This week in Summit County history: Tender romance begins in Montana, ends in Summit County camp
August 20, 2016
This week in history as reported by the Summit County Journal 100 years ago, the week of Aug. 22-26 , 1916.
Robinson, common, every-day Robinson in Summit County, a mining camp that makes no pretensions to be anything but just a promising producer of mineral wealth, contentedly waiting for its faithful prospectors to strike it rich, has become involved in a romance in which a man and a girl are concerned.
In fact, Robinson is the center of a regular love story almost as thrilling as the moving picture variety. The man and the girl and the romance were discovered by a Denver newspaper reporter, and this is the way he tells the story in his paper:
"When Lawrence H. Carr, mining operator, Butte, Mont., two months ago saw a young and beautiful girl standing on the station platform of that city, talking to a woman he knew, Carr realized that the one girl in the world for him was standing before him.
The girl, unaware of the commotion she had caused in the heart of young Carr, got on a train, waved goodbye and was gone.
"'Who is that young lady you were talking to …?'" Carr asked his woman friend. She told him it was Miss Lora Lucille Malde of Ritzville, Wash.; that she was a schoolteacher on her vacation and that she was bound for Robinson, Colorado, to visit her sister.
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He found her, was introduced to her and pressed his suit, with such ardor that she consented to marry him. The couple came to Denver and on Wednesday night were married at the home of Robert E. Young.
Million dollars ready for road building may help Summit County
The cherished plans of Summit and Lake counties to interest the forestry department in the building of a road across the forest reserve between Leadville and Breckenridge may be realized sooner than expected and it may be that the desired road work will be undertaken with more willingness by the federal government than was at first thought probable.
Secretary Houston has just announced the plan to be pursued in spending the ten million dollars appropriated by Federal Aid Road Act for the construction and maintenance of roads and trails within or partly within the nationals forests, and has tentatively allotted among various national forest states the million dollars which is expendable this fiscal year.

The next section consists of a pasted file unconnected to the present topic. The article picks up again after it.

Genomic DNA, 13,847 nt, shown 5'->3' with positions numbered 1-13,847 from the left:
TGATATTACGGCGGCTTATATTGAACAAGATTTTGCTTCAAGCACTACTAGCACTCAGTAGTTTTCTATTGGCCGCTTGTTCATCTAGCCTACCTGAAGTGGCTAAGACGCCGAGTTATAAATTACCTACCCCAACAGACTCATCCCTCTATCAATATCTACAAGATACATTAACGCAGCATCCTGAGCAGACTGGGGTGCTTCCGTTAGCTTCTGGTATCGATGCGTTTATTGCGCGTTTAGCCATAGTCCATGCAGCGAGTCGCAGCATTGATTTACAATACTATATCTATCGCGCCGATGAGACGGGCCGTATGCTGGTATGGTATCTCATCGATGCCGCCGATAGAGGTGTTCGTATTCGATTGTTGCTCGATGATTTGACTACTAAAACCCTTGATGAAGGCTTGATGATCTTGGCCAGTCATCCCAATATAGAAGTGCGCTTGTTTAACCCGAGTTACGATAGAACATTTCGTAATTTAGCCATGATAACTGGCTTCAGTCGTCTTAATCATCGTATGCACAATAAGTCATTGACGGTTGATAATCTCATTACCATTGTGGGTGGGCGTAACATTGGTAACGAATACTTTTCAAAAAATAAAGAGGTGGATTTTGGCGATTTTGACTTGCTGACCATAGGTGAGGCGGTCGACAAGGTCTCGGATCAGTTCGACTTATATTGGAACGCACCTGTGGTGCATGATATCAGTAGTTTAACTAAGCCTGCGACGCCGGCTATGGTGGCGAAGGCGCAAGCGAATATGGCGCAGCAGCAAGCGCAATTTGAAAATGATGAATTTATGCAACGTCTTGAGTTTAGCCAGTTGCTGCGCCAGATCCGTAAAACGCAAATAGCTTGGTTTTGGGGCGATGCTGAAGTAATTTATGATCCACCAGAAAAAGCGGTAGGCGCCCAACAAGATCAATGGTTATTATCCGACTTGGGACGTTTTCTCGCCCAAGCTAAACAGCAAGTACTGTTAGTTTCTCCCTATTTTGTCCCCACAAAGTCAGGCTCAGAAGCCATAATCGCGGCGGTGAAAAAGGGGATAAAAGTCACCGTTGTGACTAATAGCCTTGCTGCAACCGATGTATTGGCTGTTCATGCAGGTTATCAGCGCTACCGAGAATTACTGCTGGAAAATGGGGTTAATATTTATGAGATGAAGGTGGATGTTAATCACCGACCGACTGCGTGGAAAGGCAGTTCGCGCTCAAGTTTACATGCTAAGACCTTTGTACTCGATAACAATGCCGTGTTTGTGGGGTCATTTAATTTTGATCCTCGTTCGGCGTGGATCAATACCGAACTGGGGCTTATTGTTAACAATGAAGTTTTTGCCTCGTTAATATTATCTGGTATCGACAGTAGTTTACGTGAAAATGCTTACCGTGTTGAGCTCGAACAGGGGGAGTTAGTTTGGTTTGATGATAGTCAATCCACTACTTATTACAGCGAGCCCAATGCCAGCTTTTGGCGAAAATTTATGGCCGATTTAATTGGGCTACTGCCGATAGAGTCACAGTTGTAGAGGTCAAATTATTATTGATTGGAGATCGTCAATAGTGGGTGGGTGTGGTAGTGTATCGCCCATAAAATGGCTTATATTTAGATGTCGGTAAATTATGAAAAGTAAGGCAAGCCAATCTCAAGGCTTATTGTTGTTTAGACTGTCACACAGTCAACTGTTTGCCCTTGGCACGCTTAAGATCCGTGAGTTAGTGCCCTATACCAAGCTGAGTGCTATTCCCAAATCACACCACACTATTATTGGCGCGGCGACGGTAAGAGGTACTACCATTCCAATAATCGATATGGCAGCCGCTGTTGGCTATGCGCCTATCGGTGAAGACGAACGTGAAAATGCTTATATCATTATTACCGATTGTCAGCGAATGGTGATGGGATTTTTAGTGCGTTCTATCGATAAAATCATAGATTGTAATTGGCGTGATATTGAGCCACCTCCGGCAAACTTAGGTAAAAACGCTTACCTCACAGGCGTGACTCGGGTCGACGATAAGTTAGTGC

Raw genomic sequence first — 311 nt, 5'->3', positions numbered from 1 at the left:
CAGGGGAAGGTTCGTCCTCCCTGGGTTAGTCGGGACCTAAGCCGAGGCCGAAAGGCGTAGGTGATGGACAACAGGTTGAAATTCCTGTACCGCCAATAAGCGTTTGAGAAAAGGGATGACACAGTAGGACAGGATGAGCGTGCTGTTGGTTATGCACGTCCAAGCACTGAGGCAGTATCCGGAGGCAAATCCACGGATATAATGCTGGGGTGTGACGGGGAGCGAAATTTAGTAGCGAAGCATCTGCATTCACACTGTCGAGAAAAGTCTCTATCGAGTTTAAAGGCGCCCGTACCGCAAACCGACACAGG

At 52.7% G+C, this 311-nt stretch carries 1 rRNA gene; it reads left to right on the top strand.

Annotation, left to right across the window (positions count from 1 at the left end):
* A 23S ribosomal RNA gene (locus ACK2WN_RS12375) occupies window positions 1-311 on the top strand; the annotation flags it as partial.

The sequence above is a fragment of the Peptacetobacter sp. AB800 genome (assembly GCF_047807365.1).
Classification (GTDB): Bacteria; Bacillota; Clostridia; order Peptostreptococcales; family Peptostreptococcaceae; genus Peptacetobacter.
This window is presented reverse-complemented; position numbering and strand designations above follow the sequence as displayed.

The tentative allotment to Colorado is $62,335. "In general," said Secretary Houston, "the states and counties will be required to furnish cooperation in an amount at least equal to 50 percent of the estimated cost of the surveys and construction. However, upon a satisfactory showing by the applicant, state or county that such proportion of cooperation is inequitable, it may be altered and the ratio of cooperation fixed upon a basis equitable to both the state and county and the United States."
New mine almost in readiness at St. John Mine
The St. Johns Mines Company, operating at Montezuma, is doing some important development work and is exposing tremendous quantity of ore to be milled and shipped later, though the mine already has a production and shipping record to no small importance.
The mill is being remodeled and enlarged. New equipment is being installed and the capacity increased.
Breaks leg in serving summons
Grand Junction—O.B. Trumbo, a constable, while attempting to serve a summons on an unwilling witness, fell sixty feet from the union station, breaking both legs and suffering internal injuries. Trumbo had climbed to the roof of the station to serve papers on a painter.
Police trap Englewood bank robber
Denver—Norval S. King, fugitive trusty from the county jail, who held up the First National Bank of Englewood and escaped with $200, was captured in a rooming house hero. He at first denied his identity but later confessed.
The Breckenridge Heritage Alliance is a nonprofit organization founded to promote and protect Breckenridge's unique heritage. The organization offers year-round guided tours and hikes. Go to breckheritage.com or call (970) 453-9767 for more information.